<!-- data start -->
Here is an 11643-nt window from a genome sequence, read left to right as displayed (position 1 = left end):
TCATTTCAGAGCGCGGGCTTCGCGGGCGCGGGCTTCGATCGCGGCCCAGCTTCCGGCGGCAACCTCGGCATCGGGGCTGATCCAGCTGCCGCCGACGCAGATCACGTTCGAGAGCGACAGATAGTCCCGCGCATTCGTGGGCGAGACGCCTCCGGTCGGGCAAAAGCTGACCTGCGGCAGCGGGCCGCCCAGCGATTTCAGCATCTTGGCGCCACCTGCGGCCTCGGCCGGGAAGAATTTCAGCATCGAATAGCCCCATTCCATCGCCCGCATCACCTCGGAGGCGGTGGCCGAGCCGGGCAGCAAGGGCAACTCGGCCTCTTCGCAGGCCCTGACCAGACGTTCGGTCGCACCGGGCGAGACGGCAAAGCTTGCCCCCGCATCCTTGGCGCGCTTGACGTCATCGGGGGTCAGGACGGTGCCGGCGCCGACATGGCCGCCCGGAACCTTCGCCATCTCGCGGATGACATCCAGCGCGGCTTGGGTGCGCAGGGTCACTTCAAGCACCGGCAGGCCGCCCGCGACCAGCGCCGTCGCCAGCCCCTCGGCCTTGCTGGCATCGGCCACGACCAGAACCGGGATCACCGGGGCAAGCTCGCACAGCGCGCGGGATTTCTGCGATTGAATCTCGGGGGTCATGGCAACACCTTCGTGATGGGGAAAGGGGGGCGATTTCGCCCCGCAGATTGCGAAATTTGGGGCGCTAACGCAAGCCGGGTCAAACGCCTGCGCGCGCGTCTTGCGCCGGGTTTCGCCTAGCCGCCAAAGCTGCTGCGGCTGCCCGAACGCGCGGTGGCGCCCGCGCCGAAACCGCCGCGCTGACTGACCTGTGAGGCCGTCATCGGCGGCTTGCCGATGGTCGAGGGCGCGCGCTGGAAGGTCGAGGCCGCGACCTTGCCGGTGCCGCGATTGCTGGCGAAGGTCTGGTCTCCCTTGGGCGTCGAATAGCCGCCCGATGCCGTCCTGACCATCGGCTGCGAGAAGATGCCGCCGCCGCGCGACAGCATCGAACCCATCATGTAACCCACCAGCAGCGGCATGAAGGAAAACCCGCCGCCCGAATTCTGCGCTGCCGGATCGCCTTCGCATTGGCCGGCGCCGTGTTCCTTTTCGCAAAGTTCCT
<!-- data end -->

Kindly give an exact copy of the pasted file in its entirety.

Here is an 11643-nt window from a genome sequence, read left to right as displayed (position 1 = left end):
TCATTTCAGAGCGCGGGCTTCGCGGGCGCGGGCTTCGATCGCGGCCCAGCTTCCGGCGGCAACCTCGGCATCGGGGCTGATCCAGCTGCCGCCGACGCAGATCACGTTCGAGAGCGACAGATAGTCCCGCGCATTCGTGGGCGAGACGCCTCCGGTCGGGCAAAAGCTGACCTGCGGCAGCGGGCCGCCCAGCGATTTCAGCATCTTGGCGCCACCTGCGGCCTCGGCCGGGAAGAATTTCAGCATCGAATAGCCCCATTCCATCGCCCGCATCACCTCGGAGGCGGTGGCCGAGCCGGGCAGCAAGGGCAACTCGGCCTCTTCGCAGGCCCTGACCAGACGTTCGGTCGCACCGGGCGAGACGGCAAAGCTTGCCCCCGCATCCTTGGCGCGCTTGACGTCATCGGGGGTCAGGACGGTGCCGGCGCCGACATGGCCGCCCGGAACCTTCGCCATCTCGCGGATGACATCCAGCGCGGCTTGGGTGCGCAGGGTCACTTCAAGCACCGGCAGGCCGCCCGCGACCAGCGCCGTCGCCAGCCCCTCGGCCTTGCTGGCATCGGCCACGACCAGAACCGGGATCACCGGGGCAAGCTCGCACAGCGCGCGGGATTTCTGCGATTGAATCTCGGGGGTCATGGCAACACCTTCGTGATGGGGAAAGGGGGGCGATTTCGCCCCGCAGATTGCGAAATTTGGGGCGCTAACGCAAGCCGGGTCAAACGCCTGCGCGCGCGTCTTGCGCCGGGTTTCGCCTAGCCGCCAAAGCTGCTGCGGCTGCCCGAACGCGCGGTGGCGCCCGCGCCGAAACCGCCGCGCTGACTGACCTGTGAGGCCGTCATCGGCGGCTTGCCGATGGTCGAGGGCGCGCGCTGGAAGGTCGAGGCCGCGACCTTGCCGGTGCCGCGATTGCTGGCGAAGGTCTGGTCTCCCTTGGGCGTCGAATAGCCGCCCGATGCCGTCCTGACCATCGGCTGCGAGAAGATGCCGCCGCCGCGCGACAGCATCGAACCCATCATGTAACCCACCAGCAGCGGCATGAAGGAAAACCCGCCGCCCGAATTCTGCGCTGCCGGATCGCCTTCGCATTGGCCGGCGCCGTGTTCCTTTTCGCAAAGTTCCT